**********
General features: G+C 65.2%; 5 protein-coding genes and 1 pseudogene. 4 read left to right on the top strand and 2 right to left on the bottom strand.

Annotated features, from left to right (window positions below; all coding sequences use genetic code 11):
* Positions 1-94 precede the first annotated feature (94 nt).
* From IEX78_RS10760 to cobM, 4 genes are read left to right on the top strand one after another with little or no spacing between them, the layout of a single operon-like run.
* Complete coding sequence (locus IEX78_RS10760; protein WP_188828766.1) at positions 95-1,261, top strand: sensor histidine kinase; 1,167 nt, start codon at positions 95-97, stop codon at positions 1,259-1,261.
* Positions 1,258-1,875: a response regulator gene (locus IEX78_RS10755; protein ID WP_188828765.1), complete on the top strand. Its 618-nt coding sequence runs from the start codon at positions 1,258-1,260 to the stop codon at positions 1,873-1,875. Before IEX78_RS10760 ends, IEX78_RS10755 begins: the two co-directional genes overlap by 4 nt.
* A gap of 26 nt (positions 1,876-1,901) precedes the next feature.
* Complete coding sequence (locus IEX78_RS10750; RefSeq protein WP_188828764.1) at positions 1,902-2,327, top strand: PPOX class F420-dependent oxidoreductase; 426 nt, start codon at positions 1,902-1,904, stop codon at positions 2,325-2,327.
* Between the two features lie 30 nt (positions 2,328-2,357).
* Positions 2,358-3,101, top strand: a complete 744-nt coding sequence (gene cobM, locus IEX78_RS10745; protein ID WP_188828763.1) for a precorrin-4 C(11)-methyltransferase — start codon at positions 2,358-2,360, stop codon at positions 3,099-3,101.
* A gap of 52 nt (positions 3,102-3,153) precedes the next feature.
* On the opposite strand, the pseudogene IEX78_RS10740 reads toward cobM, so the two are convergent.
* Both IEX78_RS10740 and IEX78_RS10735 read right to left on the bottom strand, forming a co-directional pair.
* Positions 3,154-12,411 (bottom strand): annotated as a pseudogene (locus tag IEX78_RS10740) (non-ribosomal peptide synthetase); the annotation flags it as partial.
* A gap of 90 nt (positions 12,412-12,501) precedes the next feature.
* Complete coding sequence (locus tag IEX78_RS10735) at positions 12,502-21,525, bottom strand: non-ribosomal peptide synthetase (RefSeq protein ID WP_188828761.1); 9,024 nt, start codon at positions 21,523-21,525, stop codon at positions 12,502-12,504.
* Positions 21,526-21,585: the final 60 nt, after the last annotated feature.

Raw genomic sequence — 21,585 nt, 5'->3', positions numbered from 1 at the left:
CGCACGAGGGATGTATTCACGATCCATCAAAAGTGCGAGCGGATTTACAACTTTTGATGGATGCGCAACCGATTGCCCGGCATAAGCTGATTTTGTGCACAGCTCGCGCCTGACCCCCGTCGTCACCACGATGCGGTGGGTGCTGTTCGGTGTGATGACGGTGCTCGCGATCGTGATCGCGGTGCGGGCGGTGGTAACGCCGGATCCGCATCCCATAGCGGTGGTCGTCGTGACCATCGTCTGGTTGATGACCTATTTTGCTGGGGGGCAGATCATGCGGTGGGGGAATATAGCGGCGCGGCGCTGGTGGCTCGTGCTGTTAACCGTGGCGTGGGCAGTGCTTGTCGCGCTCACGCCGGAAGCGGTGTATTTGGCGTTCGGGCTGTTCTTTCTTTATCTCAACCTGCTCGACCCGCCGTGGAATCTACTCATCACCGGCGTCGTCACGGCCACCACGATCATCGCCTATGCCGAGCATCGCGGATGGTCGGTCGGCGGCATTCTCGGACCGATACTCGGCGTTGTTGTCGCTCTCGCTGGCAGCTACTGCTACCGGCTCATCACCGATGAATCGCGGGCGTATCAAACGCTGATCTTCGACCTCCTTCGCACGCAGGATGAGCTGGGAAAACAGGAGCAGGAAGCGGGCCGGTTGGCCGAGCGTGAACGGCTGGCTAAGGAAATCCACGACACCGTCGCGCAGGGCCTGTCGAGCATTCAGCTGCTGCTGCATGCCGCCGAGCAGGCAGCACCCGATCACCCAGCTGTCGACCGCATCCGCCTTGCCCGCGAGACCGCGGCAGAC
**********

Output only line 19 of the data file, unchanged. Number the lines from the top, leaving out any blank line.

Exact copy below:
CGCACGAGGGATGTATTCACGATCCATCAAAAGTGCGAGCGGATTTACAACTTTTGATGGATGCGCAACCGATTGCCCGGCATAAGCTGATTTTGTGCACAGCTCGCGCCTGACCCCCGTCGTCACCACGATGCGGTGGGTGCTGTTCGGTGTGATGACGGTGCTCGCGATCGTGATCGCGGTGCGGGCGGTGGTAACGCCGGATCCGCATCCCATAGCGGTGGTCGTCGTGACCATCGTCTGGTTGATGACCTATTTTGCTGGGGGGCAGATCATGCGGTGGGGGAATATAGCGGCGCGGCGCTGGTGGCTCGTGCTGTTAACCGTGGCGTGGGCAGTGCTTGTCGCGCTCACGCCGGAAGCGGTGTATTTGGCGTTCGGGCTGTTCTTTCTTTATCTCAACCTGCTCGACCCGCCGTGGAATCTACTCATCACCGGCGTCGTCACGGCCACCACGATCATCGCCTATGCCGAGCATCGCGGATGGTCGGTCGGCGGCATTCTCGGACCGATACTCGGCGTTGTTGTCGCTCTCGCTGGCAGCTACTGCTACCGGCTCATCACCGATGAATCGCGGGCGTATCAAACGCTGATCTTCGACCTCCTTCGCACGCAGGATGAGCTGGGAAAACAGGAGCAGGAAGCGGGCCGGTTGGCCGAGCGTGAACGGCTGGCTAAGGAAATCCACGACACCGTCGCGCAGGGCCTGTCGAGCATTCAGCTGCTGCTGCATGCCGCCGAGCAGGCAGCACCCGATCACCCAGCTGTCGACCGCATCCGCCTTGCCCGCGAGACCGCGGCAGAC